European Congress of Clinical Microbiology and Infectious Diseases

European Congress of Clinical Microbiology and Infectious Diseases

Source:

Appaneal H, et al. National trends in outpatient antibiotic use in the United States (US): 2011 to 2018. Presented at: ECCMID 2021; July 9-12, 2021 (virtual meeting).

Disclosures: Appaneal reports no relevant financial disclosures. Please see the study for all other authors’ relevant financial disclosures.
July 18, 2021
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Study shows decline in unnecessary antibiotic prescriptions in VA hospitals

Source:

Appaneal H, et al. National trends in outpatient antibiotic use in the United States (US): 2011 to 2018. Presented at: ECCMID 2021; July 9-12, 2021 (virtual meeting).

Disclosures: Appaneal reports no relevant financial disclosures. Please see the study for all other authors’ relevant financial disclosures.
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Data from Veterans Health Administration pharmacies showed that outpatient antibiotic prescriptions declined by almost 4% annually from 2011 to 2018, researchers reported at the ECCMID virtual meeting.

The researchers said the downward trend may be attributed to antibiotic stewardship programs.

Antibiotic prescriptions infographic
Source: Appaneal H, et al. National trends in outpatient antibiotic use in the United States (US): 2011 to 2018. Presented at: ECCMID 2021; July 9-12, 2021 (virtual meeting).

“VA clinicians should be congratulated for their efforts in reducing unnecessary antibiotic use in VA outpatient settings, such as VA outpatient clinics and community-based outpatient clinics,” Haley Appaneal, PharmD, PhD, a researcher at the Providence VA Medical Center in Rhode Island, told Healio.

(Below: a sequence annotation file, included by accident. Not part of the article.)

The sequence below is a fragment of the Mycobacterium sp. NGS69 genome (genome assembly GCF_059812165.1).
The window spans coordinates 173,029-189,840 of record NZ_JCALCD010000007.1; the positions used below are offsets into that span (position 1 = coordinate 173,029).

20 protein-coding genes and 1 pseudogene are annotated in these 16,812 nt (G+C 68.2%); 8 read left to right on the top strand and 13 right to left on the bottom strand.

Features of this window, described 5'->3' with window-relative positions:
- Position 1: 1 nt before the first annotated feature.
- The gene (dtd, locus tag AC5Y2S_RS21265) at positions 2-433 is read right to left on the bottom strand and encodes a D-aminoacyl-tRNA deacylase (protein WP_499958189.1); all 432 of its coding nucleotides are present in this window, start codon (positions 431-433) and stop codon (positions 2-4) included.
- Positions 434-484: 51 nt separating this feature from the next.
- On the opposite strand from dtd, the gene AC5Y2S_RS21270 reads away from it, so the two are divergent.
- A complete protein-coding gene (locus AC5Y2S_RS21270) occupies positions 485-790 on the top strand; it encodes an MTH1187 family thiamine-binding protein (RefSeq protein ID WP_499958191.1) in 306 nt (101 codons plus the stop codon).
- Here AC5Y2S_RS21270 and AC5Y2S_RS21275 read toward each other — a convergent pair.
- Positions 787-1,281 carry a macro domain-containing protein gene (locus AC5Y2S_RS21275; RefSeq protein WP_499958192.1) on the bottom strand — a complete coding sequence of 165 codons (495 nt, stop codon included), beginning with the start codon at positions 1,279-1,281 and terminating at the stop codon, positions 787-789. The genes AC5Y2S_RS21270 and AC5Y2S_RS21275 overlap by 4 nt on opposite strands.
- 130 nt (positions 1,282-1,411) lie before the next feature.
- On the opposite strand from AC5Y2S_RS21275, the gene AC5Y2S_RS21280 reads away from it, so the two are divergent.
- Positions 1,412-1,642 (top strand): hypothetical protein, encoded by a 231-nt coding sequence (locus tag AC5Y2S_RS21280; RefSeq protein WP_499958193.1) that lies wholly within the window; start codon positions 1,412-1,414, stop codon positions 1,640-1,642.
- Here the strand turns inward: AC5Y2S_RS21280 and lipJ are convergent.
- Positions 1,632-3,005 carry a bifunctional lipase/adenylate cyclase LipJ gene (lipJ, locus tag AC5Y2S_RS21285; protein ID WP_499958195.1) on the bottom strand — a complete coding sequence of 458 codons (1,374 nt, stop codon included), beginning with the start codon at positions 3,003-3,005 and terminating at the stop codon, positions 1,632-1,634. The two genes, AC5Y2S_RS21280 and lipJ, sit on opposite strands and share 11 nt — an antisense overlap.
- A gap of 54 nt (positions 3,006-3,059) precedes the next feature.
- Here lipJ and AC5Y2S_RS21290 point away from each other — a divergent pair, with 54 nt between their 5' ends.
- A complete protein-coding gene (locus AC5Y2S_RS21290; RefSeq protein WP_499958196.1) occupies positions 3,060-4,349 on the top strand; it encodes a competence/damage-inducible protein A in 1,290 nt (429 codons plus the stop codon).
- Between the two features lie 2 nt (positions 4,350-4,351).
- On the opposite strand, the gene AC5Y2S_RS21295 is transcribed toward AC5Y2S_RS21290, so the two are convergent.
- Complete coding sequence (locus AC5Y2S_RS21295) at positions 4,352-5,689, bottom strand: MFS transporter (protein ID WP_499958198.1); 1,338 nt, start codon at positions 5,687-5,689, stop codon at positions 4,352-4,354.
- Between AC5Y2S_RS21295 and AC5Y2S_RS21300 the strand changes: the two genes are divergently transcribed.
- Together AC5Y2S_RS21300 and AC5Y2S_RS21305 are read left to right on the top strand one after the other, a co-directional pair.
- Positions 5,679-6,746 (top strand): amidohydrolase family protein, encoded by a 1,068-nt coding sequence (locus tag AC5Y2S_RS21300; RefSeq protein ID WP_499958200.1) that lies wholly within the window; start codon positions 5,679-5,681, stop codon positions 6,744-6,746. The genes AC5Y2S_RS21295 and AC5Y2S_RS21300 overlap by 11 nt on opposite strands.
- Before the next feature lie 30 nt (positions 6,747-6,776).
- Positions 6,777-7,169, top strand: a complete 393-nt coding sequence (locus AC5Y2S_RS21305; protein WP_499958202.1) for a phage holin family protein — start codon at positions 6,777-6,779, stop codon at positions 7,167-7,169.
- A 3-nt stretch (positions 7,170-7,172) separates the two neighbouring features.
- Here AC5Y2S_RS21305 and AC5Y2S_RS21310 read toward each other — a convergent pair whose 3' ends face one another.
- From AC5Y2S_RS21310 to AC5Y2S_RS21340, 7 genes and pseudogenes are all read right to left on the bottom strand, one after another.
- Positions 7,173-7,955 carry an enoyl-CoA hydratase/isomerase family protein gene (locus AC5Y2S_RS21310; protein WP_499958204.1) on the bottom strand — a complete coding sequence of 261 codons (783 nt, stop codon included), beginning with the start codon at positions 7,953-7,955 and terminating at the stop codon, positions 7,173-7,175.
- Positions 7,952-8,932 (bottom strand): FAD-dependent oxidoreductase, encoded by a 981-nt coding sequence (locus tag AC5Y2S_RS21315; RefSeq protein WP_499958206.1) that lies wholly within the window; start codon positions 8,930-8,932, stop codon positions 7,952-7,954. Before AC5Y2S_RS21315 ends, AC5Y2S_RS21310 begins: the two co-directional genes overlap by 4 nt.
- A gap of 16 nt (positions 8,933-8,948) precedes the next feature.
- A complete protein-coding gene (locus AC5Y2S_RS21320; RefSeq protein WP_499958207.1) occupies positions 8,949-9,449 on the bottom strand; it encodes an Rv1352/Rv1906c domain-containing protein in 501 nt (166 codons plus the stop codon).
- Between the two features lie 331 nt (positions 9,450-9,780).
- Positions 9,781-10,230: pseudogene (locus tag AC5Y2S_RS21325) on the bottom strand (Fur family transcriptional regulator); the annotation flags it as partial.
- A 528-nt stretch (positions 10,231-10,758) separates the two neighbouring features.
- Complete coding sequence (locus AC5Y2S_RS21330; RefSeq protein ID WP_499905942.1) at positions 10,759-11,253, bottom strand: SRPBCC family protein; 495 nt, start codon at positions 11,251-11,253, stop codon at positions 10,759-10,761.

“The largest reduction in outpatient antibiotic use we observed was with ciprofloxacin, which decreased 12% per year from 2011 to 2018,” Appaneal said. “These findings may be related to national movement away from using fluoroquinolones, such as ciprofloxacin, the most commonly used fluoroquinolone.”

Haley Appaneal

Appaneal and colleagues examined data from VA pharmacy datasets — which included approximately 24 million antibiotic days of therapy and more than 76 million patient bed days — to decipher trends in antibiotic prescriptions between 2011 and 2018. They estimated the annual number of days of therapy (DOT) per 100 outpatients visits for all antibiotics, as well as the five most commonly prescribed antibiotics — azithromycin, amoxicillin/clavulanate, doxycycline, ciprofloxacin and sulfamethoxazole/trimethoprim.

From 2011 to 2018, antibiotic prescriptions declined from 39.6 DOT per 100 visits to 29.4 DOT per 100 visits — an average decrease of 3.9% annually. They observed the largest decline in prescribing for ciprofloxacin, which decreased by an average of 12.6% per year.

Appaneal said that the study’s limitations included an inability to account for antibiotic prescriptions outside the VA system and incomplete data regarding antibiotic use in certain outpatient settings.

“The generalizability of findings to the general U.S. population is limited,” Appaneal said. “Though the VA is a predominantly older white male population, other health systems with strong antibiotic stewardship programs in the United States may be observing similar trends.”